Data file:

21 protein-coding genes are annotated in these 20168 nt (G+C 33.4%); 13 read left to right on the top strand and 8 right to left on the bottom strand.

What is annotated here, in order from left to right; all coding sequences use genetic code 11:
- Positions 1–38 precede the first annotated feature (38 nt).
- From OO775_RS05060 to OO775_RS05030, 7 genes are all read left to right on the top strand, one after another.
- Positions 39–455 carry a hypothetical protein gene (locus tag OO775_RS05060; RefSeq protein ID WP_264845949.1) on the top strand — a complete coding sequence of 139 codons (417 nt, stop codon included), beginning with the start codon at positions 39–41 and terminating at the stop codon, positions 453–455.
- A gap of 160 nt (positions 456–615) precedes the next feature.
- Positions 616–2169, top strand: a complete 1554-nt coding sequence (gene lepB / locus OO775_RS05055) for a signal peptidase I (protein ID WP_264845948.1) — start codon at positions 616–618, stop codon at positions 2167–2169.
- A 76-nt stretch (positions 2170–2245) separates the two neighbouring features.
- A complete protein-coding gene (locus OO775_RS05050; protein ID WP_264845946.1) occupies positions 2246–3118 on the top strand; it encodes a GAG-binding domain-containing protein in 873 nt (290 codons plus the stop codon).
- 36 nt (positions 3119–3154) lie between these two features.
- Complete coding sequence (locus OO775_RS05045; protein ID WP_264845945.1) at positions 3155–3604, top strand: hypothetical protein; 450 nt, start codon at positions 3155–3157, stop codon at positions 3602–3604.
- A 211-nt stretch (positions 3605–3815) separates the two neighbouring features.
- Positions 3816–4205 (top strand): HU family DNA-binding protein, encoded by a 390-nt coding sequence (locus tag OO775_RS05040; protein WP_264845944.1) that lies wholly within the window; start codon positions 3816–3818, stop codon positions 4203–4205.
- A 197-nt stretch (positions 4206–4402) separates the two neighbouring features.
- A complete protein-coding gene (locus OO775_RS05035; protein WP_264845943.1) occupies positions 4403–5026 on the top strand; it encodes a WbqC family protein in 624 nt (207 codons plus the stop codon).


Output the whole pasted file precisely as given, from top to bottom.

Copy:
21 protein-coding genes are annotated in these 20168 nt (G+C 33.4%); 13 read left to right on the top strand and 8 right to left on the bottom strand.

What is annotated here, in order from left to right; all coding sequences use genetic code 11:
- Positions 1–38 precede the first annotated feature (38 nt).
- From OO775_RS05060 to OO775_RS05030, 7 genes are all read left to right on the top strand, one after another.
- Positions 39–455 carry a hypothetical protein gene (locus tag OO775_RS05060; RefSeq protein ID WP_264845949.1) on the top strand — a complete coding sequence of 139 codons (417 nt, stop codon included), beginning with the start codon at positions 39–41 and terminating at the stop codon, positions 453–455.
- A gap of 160 nt (positions 456–615) precedes the next feature.
- Positions 616–2169, top strand: a complete 1554-nt coding sequence (gene lepB / locus OO775_RS05055) for a signal peptidase I (protein ID WP_264845948.1) — start codon at positions 616–618, stop codon at positions 2167–2169.
- A 76-nt stretch (positions 2170–2245) separates the two neighbouring features.
- A complete protein-coding gene (locus OO775_RS05050; protein ID WP_264845946.1) occupies positions 2246–3118 on the top strand; it encodes a GAG-binding domain-containing protein in 873 nt (290 codons plus the stop codon).
- 36 nt (positions 3119–3154) lie between these two features.
- Complete coding sequence (locus OO775_RS05045; protein ID WP_264845945.1) at positions 3155–3604, top strand: hypothetical protein; 450 nt, start codon at positions 3155–3157, stop codon at positions 3602–3604.
- A 211-nt stretch (positions 3605–3815) separates the two neighbouring features.
- Positions 3816–4205 (top strand): HU family DNA-binding protein, encoded by a 390-nt coding sequence (locus tag OO775_RS05040; protein WP_264845944.1) that lies wholly within the window; start codon positions 3816–3818, stop codon positions 4203–4205.
- A 197-nt stretch (positions 4206–4402) separates the two neighbouring features.
- A complete protein-coding gene (locus OO775_RS05035; protein WP_264845943.1) occupies positions 4403–5026 on the top strand; it encodes a WbqC family protein in 624 nt (207 codons plus the stop codon).